Monday, April 14, 2008

The 96th Anniversary of the Drowning of the Titanic

Today/tomorrow is the 96th anniversary of the sinking of the Titanic. As most people know, the Titanic set out on its maiden voyage amidst claims of it being unsinkable, and promptly hit an iceberg and sank.

At 11:40 p.m. on April 14, four days after departing New York, the ship hit an iceberg, and sank over the next two and a half hours (which is why some consider the sinking date to be the 14th, and some the 15th: it hit the iceberg on the 14th and finished sinking the 15th). While many theories have been put forth as to why it sank like it did, a recent one has come to the fore-front after the publication of the book "What Really Sank the Titanic."

As the New York Times reports, the book claims weak rivets were what did the ship in. While some ships used all steel rivets, the Titanic used a mix of steel and weaker iron rivets. The fact that two smaller-but-still-huge sister ships to the Titanic, the Olympic and the Britannic, were being built at the same time caused a shortage in iron, and, according to the book, led to the use of iron weaker than what was normally used on ships like the Titanic. Some of the "weaker" iron rivets were used in the area where the Titanic was hit by the iceberg on its bow.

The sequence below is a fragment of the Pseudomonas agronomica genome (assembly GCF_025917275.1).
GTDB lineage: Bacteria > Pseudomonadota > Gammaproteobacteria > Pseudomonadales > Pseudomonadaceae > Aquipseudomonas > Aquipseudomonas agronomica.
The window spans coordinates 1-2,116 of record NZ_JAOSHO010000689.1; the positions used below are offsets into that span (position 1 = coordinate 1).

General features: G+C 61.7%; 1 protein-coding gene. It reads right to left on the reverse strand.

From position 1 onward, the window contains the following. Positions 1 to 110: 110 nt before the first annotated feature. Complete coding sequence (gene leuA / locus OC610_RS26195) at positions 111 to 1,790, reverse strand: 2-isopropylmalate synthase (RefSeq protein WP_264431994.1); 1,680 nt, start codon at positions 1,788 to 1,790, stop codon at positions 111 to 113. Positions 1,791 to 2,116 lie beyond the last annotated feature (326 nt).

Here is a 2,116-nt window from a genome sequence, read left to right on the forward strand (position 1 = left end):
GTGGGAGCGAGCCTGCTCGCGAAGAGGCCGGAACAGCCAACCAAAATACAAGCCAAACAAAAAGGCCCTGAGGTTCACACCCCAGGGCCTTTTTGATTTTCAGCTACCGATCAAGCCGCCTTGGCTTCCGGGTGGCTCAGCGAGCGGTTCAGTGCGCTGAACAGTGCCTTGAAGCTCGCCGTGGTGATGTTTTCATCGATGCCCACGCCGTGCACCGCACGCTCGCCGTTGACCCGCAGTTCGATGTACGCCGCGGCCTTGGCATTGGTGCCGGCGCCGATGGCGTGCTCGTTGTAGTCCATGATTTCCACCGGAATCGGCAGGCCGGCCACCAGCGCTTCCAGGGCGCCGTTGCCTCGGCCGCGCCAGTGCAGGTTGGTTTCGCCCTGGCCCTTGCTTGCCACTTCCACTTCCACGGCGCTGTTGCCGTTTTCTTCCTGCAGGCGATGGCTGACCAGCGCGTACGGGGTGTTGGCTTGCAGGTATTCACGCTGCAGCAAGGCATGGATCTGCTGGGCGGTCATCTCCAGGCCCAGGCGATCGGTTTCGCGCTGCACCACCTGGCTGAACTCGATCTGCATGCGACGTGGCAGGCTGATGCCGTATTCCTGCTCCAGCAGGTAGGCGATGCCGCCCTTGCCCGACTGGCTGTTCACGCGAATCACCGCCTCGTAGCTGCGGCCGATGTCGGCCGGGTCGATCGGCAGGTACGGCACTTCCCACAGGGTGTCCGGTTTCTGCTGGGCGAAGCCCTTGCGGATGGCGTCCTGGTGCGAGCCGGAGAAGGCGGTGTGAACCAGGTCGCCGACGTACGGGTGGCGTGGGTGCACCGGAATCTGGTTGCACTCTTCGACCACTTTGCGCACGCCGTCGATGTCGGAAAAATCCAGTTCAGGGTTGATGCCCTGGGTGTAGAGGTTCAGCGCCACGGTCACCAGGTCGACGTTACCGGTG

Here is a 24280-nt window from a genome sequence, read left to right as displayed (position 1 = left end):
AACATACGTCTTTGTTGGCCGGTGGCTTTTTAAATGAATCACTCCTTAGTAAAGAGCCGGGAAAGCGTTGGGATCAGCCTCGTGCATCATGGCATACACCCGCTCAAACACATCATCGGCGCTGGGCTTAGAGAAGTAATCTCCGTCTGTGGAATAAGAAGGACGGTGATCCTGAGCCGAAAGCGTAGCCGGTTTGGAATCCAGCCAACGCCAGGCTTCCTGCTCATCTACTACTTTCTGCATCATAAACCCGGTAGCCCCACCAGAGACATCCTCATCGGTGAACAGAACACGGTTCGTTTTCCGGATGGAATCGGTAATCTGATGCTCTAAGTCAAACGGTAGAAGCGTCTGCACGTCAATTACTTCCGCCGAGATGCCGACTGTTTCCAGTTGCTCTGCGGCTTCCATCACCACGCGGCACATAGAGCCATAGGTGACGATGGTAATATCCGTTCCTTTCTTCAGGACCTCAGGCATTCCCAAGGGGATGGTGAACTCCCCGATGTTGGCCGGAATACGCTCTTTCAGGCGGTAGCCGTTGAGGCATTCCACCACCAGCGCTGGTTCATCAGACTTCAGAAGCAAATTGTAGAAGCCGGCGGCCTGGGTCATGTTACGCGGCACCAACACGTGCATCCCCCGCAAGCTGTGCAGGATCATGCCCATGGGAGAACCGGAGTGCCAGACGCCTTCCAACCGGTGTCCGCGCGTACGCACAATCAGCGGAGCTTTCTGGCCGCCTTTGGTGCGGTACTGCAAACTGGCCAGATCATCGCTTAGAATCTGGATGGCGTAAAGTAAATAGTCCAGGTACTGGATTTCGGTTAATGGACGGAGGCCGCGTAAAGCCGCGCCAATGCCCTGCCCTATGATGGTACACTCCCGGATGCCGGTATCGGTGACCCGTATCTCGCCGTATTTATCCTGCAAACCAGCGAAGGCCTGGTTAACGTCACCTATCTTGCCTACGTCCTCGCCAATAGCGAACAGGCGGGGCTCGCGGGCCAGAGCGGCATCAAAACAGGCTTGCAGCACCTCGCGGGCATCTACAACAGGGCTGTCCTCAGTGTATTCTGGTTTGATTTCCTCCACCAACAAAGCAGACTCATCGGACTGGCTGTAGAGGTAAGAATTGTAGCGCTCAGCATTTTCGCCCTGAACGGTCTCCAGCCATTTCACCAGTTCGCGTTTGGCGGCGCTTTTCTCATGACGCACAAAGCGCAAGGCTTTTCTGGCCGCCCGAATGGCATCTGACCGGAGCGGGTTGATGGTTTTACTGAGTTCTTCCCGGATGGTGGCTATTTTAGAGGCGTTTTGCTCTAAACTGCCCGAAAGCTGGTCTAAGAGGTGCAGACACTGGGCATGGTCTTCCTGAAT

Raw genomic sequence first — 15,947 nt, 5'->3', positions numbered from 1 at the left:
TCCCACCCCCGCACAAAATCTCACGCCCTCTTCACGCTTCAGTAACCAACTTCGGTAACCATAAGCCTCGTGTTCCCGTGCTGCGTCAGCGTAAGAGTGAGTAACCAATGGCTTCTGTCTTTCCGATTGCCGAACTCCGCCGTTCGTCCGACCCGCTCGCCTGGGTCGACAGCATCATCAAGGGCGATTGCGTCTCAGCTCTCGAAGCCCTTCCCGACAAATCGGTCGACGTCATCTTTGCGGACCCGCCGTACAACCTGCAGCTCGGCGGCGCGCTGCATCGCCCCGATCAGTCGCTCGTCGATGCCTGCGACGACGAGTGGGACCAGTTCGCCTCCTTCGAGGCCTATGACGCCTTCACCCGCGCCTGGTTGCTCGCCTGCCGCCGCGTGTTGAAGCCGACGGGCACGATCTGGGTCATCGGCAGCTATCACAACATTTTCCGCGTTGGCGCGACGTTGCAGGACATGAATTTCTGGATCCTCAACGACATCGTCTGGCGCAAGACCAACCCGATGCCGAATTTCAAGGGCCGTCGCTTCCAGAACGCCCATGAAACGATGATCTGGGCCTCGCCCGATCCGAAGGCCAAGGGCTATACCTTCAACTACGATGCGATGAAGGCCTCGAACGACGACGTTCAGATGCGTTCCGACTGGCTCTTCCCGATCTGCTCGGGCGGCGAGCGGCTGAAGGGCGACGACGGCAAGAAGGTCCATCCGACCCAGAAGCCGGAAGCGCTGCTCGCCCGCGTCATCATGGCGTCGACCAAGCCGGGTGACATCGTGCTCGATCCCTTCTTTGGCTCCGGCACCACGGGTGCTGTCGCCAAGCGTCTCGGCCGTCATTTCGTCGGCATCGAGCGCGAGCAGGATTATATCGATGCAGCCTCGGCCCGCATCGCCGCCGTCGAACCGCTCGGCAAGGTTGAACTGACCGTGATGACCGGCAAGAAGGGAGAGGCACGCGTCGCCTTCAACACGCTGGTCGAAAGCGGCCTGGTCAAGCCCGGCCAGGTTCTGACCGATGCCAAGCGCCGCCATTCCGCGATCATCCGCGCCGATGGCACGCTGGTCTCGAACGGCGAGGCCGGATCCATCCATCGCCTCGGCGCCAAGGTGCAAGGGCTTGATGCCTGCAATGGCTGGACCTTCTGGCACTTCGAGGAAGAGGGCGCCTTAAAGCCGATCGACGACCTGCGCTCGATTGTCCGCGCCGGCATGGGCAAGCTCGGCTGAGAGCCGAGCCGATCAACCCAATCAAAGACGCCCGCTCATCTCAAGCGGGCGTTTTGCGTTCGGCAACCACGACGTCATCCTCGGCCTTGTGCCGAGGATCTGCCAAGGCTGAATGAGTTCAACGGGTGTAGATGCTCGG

Obviously, there were numerous factors that went into making this tragedy, but many are now claiming that the iron rivets were a major cause in both the ship sinking and the speed at which it sank. Even more factors went into the amount of lives lost, like there being too few lifeboats, men not being allowed onto some under the "women and children first" rule leading to some of the lifeboats being let down half-full, and nearby ships mistaking the red emergency flares for celebratory fireworks.

The article is an interesting read. I would recommend it if you are interested in the Titanic at all. There is also a photo slide show to accompany the article.